Peter Martin's Good Vibes

By Rachel Brandt
In Culture

The emotions buzzing around a jazz venue during a live show can make or break a performance. The artists leave it all onstage with the hope the audience will respond in kind. No one knows this process better than St. Louis pianist, composer, educator and philanthropist Peter Martin. With a new album released and recorded right here in STL and a startup just launched out of the Cortex Innovation Community, Martin certainly knows what it means to spread good vibes.

Peter Martin By Attilio D'Agostino for ALIVE.

Peter Martin By Attilio D’Agostino for ALIVE.

Tell us about how you started playing piano and when you decided to focus on jazz.
I started piano when I was 3 years old. Both my parents are musicians, and I actually started on violin before piano. My mother is a Suzuki violin teacher, so I came from the school of start them early if they’re interested! But when I got on the piano I knew that was the instrument for me, although I continued on violin until I was a teenager. I heard a fair amount of jazz growing up. My Dad had some good jazz records that would play in our house and when I was in about 7th grade, something in the music started resonating with me. I wanted to see if I could learn how to play in that style. I also found some peers that were interested in jazz around that time, and we formed our first jazz combo band at Brittany Woods Middle School in University City in the 7th grade.

What can you tell us about the St. Louis jazz scene?
There’s a great scene here: high level of musicians, great audiences and nice venues. What needs work is the expansion of performance opportunities so that the good young players don’t have to leave town for more professional opportunities. But I’m seeing nice things happening. The new Jazz at the Bistro is a fantastic jazz club. The Dark Room is a great up-and-coming space. I also love The Sheldon for a concert experience. It has wonderful acoustics and a little of that club-like intimacy.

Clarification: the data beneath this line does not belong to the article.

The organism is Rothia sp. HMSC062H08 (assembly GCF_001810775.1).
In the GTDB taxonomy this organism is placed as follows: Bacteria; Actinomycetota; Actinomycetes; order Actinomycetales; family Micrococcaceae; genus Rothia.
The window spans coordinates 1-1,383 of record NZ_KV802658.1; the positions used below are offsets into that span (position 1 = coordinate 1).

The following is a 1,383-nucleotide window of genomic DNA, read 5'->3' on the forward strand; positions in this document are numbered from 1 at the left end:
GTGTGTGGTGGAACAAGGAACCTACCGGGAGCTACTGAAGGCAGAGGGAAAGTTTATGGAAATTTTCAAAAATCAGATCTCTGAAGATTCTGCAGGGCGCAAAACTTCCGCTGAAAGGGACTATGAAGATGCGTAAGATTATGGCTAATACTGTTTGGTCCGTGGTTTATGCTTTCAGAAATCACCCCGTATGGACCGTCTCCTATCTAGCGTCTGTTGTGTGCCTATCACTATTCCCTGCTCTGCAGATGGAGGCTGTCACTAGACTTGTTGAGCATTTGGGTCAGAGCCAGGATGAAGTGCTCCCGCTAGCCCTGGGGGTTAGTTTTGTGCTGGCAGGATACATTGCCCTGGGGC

How did growing up in St. Louis influence your playing and writing style?
I was fortunate to grow up in a rich and diverse musical world here in St. Louis. My father played in the St. Louis Symphony, so I had the influence and mentorship of a bunch of great classical players. By the time I got to high school I got to learn from and play with some fantastic STL jazz musicians: Steve Schenkel, Paul DeMarinis, Willie Akins, Carol Beth True, Steve Kirby and many more. They showed me the St. Louis jazz style with the blues influence that is so important and such a part of our local sound and tradition. And of course I got a lot from records, lots of Miles Davis for sure!

What is something you wish you had known as a young musician?
Relax and let the music come to you.

Do you believe someone who is classically trained has a harder time learning to improvise than someone who started off improvising?
No necessarily, but the younger you start improvising, the easier it is. It’s like learning a language. You can do it at any age, but it may be easier and come quicker the younger you are.

Tell us about the State Dinner you played at the White House.